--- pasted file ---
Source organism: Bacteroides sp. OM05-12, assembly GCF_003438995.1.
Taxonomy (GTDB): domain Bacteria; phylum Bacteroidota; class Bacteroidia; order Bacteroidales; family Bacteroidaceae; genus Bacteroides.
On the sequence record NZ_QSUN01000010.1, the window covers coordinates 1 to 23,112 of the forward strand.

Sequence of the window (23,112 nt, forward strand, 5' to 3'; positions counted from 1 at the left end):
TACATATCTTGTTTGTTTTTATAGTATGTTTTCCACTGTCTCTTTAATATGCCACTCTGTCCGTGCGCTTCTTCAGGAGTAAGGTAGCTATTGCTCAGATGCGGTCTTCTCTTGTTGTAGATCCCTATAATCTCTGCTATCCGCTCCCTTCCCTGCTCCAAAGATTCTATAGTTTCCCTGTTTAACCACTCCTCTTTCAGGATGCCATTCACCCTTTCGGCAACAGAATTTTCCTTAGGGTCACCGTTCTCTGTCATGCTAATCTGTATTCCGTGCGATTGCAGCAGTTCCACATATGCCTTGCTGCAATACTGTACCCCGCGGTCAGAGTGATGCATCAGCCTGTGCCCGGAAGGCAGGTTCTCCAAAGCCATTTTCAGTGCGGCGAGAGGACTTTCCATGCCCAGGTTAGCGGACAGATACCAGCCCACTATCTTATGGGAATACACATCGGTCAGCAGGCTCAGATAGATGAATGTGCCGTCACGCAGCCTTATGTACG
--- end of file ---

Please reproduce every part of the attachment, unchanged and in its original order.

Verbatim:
Source organism: Bacteroides sp. OM05-12, assembly GCF_003438995.1.
Taxonomy (GTDB): domain Bacteria; phylum Bacteroidota; class Bacteroidia; order Bacteroidales; family Bacteroidaceae; genus Bacteroides.
On the sequence record NZ_QSUN01000010.1, the window covers coordinates 1 to 23,112 of the forward strand.

Sequence of the window (23,112 nt, forward strand, 5' to 3'; positions counted from 1 at the left end):
TACATATCTTGTTTGTTTTTATAGTATGTTTTCCACTGTCTCTTTAATATGCCACTCTGTCCGTGCGCTTCTTCAGGAGTAAGGTAGCTATTGCTCAGATGCGGTCTTCTCTTGTTGTAGATCCCTATAATCTCTGCTATCCGCTCCCTTCCCTGCTCCAAAGATTCTATAGTTTCCCTGTTTAACCACTCCTCTTTCAGGATGCCATTCACCCTTTCGGCAACAGAATTTTCCTTAGGGTCACCGTTCTCTGTCATGCTAATCTGTATTCCGTGCGATTGCAGCAGTTCCACATATGCCTTGCTGCAATACTGTACCCCGCGGTCAGAGTGATGCATCAGCCTGTGCCCGGAAGGCAGGTTCTCCAAAGCCATTTTCAGTGCGGCGAGAGGACTTTCCATGCCCAGGTTAGCGGACAGATACCAGCCCACTATCTTATGGGAATACACATCGGTCAGCAGGCTCAGATAGATGAATGTGCCGTCACGCAGCCTTATGTACG